Largely in thanks to his undeniable talent and increasingly likable persona, Anderson .Paak’s Oxnard, the third studio album from the West Coast rapper-singer-producer extraordinaire, ranked among the most highly anticipated records of 2018. Less than half a year later, Paak has returned with yet another beach-titled LP, the soul-infused Ventura. After relinquishing creative control to Dr. Dre’s rap-centric production on his previous effort, Ventura finds Paak making a swift pivot back to the smooth and groove heavy style of R&B that first gained him public appreciation a few years ago.
The short turn around isn’t the first time in Paak’s career he’s moved quickly to capitalize on hype. In early 2016, he dropped his now lauded sophomore album, Malibu, only a short while after appearing all over Dre’s Compton the previous summer, a period that ultimately catapulted Paak into relevance within the hip-hop community. Today, Paak is as much of a major player in the West Coast rap scene as anyone. His track record of amazing guest spots and relentless touring have only helped further insert him into the conversation for not only contemporary hip-hop, but pop music as a whole.
If Oxnard was an action flick with a big name cast (J. Cole, Kendrick Lamar, Pusha T, Q-Tip and Snoop Dogg all feature on the record), Ventura is a subdued drama with Paak both starring and directing. Dre’s fingerprints still impact the overall archetype of the album, especially in its flow and in the sharpness of the performances, but his influence blends with Paak’s charisma and The Free Nationals’ mellow grooves in a much more seamless way than on the last record.
One instantly recognizable quality on Ventura, are the angles and attitudes Paak expresses in his love songs. At certain times, he’s looking to please, hoping to satisfy his partner. In other instances, he places priority on himself, either by way of indulging or dodging potentially toxic suitors. Whether his tone is friendly or demeaning, his lyrical approach is simplistic and typically laid over silky and funk-filled beats. He yearns to mend a broken love affair on “Make It Better,” where Smokey Robinson’s vocal contribution gives the track an endearing Motown vibe, as Paak sings his heart out over a crisp drum break. He then questions his lover’s motives on “Reachin’ 2 Much,” which rides a steady disco-funk bassline through dreamy double-tracked refrains. The latter, at nearly six minutes in length, becomes a little long-winded, but the band never loses its grip on the groove.
While Ventura is a clear and conscious effort to make a soul record, there are ample instances of Paak flexing his prowess as a multi-faceted artist and dynamic vocalist. “Winners Circle” is a slick and sensual ode to the life of a ladies’ man. Paak’s razor sharp rap verse on the song’s back half echoes Kendrick Lamar’s tight-wound and nasally delivery and provides a fresh change of pace nestled in between his seductive crooning and the doo-wop style chorus. Though not as well-executed as some of Paak’s previous genre-crossing leaps of faith, “Chosen One” is also a commendable attempt at diversifying the shape and appearance of funk music; in this case, the final product sounds like a groovy mesh of lo-fi and trip-hop.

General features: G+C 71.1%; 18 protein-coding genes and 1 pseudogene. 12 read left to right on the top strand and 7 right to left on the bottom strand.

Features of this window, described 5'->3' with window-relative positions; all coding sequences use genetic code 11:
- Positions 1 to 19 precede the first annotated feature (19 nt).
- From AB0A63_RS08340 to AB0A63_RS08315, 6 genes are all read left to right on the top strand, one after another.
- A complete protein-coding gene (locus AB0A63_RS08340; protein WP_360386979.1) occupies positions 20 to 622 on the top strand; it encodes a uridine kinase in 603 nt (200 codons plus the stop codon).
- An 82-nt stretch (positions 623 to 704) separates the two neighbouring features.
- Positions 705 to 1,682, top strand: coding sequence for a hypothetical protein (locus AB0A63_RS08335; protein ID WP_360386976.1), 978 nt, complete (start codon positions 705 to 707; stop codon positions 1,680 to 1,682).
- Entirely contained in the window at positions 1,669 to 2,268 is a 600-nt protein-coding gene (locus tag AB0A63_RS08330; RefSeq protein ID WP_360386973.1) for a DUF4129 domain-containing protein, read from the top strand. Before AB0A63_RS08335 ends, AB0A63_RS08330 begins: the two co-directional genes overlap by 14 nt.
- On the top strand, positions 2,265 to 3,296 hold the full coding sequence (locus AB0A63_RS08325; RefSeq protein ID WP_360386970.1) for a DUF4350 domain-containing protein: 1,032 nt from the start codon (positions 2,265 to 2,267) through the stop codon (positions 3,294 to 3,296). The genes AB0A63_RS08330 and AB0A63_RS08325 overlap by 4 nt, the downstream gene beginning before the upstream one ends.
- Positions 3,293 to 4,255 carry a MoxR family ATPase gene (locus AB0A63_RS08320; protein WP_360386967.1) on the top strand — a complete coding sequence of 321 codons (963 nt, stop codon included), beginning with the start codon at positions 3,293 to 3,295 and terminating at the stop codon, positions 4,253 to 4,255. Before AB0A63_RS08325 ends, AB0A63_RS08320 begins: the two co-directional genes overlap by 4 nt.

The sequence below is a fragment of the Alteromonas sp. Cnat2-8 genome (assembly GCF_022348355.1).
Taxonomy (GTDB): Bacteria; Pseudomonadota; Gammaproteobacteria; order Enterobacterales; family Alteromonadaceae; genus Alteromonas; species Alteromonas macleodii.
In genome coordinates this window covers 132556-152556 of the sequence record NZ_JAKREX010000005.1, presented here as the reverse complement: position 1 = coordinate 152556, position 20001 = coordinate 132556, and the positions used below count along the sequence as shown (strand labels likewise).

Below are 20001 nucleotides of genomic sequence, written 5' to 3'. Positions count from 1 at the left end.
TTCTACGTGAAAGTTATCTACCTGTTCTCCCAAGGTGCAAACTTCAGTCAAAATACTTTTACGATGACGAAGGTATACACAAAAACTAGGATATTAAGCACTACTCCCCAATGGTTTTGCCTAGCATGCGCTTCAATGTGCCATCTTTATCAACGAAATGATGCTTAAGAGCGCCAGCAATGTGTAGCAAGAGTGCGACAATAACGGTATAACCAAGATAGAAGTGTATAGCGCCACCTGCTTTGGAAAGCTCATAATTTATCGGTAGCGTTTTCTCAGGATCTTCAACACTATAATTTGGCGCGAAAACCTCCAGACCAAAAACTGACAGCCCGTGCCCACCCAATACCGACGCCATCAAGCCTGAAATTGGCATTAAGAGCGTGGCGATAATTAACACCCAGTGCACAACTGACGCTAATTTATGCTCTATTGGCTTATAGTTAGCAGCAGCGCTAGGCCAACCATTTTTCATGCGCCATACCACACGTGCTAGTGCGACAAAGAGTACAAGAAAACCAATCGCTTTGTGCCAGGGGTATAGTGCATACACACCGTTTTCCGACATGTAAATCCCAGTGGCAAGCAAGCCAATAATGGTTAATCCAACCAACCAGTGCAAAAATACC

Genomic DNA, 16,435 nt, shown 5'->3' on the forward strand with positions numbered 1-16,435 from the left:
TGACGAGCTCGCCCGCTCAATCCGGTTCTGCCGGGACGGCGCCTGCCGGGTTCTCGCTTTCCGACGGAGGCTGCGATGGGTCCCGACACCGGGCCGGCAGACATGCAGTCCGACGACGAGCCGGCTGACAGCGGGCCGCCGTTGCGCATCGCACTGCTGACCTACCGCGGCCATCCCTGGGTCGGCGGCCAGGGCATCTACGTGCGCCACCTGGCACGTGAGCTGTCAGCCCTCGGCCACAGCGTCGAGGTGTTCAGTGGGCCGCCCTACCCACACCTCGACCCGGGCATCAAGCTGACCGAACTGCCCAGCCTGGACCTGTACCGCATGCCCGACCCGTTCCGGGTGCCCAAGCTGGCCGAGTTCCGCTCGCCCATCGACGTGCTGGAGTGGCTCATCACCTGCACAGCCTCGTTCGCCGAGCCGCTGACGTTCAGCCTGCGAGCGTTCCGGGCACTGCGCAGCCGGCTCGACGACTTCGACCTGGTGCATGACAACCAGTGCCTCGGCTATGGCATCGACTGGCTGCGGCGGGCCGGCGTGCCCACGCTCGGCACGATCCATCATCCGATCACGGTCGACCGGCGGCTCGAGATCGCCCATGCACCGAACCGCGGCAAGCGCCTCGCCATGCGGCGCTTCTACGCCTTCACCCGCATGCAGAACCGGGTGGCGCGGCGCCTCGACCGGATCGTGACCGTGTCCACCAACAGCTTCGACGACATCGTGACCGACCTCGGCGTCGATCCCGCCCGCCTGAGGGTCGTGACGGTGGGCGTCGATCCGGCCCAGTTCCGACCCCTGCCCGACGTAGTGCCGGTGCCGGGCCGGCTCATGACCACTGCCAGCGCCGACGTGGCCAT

Perhaps the most fun part about the album is that there isn’t anyone else vying to take the spotlight away from Paak. Each guest is utilized in a way that enhances the particular track they are on. Whether it’s Jazmine Sullivan’s tempered harmonies on “Good Heels” or Brandy’s hushed falsetto in the background of “Jet Black,” Paak remains the focal point of each song. Even André 3000, who continues his run of electrifying guest performances, fits perfectly into the song structure of the nostalgic opener “Come Home.”
Beyond the guest features and Paak’s well-rounded skill set, there’s no denying some of the best moments on Ventura reside in its funkiest tracks. The bassline on “King James” has a stiffness to it that brings to mind the bounciness of flippers inside a pinball machine. From a lyrical standpoint, the song is Paak’s most profound composition to date – using LeBron James’ “godly” social status and community endeavors as a symbol of strength and courage against gentrification and human injustice. On a more heartwarming note, Paak closes the record with the ultimate surprise and delight – he teams up with the late Nate Dogg to deliver a West Coast smash, a true gangsta singalong fit for top-down strolls along PCH on a warm sunny day. The track brings to light just how big of an influence Nate Dogg is to Paak; the comparison between the two rap-singers is unmistakable, it only took having them on the same cut to recognize it.
At this stage in his career, there’s no questioning that Anderson Paak is capable of making great albums. Even more exciting, is that his ambition appears to be on the same level of his talent. “The longer I stay, the less I’m paid,” he sings on the penultimate line of “Yada Yada.” It’s hard not to admire Paak’s dedication to becoming a star. His undying smile and knack for the limelight are part of what makes him so great. What is most impressive about Ventura, however, is the level of maturity he exudes, both as an artist and as a person. Coming off of Oxnard, his most highly publicized release yet, he took it into his own hands to craft a quality follow up in a different style, simultaneously tackling topics that often don’t go hand-in-hand with music that is considered so “feel-good” and light-hearted. His continuously growing approach to the love song, along with his band’s tight-knit and rhythmic style makes Ventura a unique album and a project worth revisiting many times over. It’s incredibly nostalgic, yet feels fresh and full of life – a formula that should continue to create great success for the foreseeable future.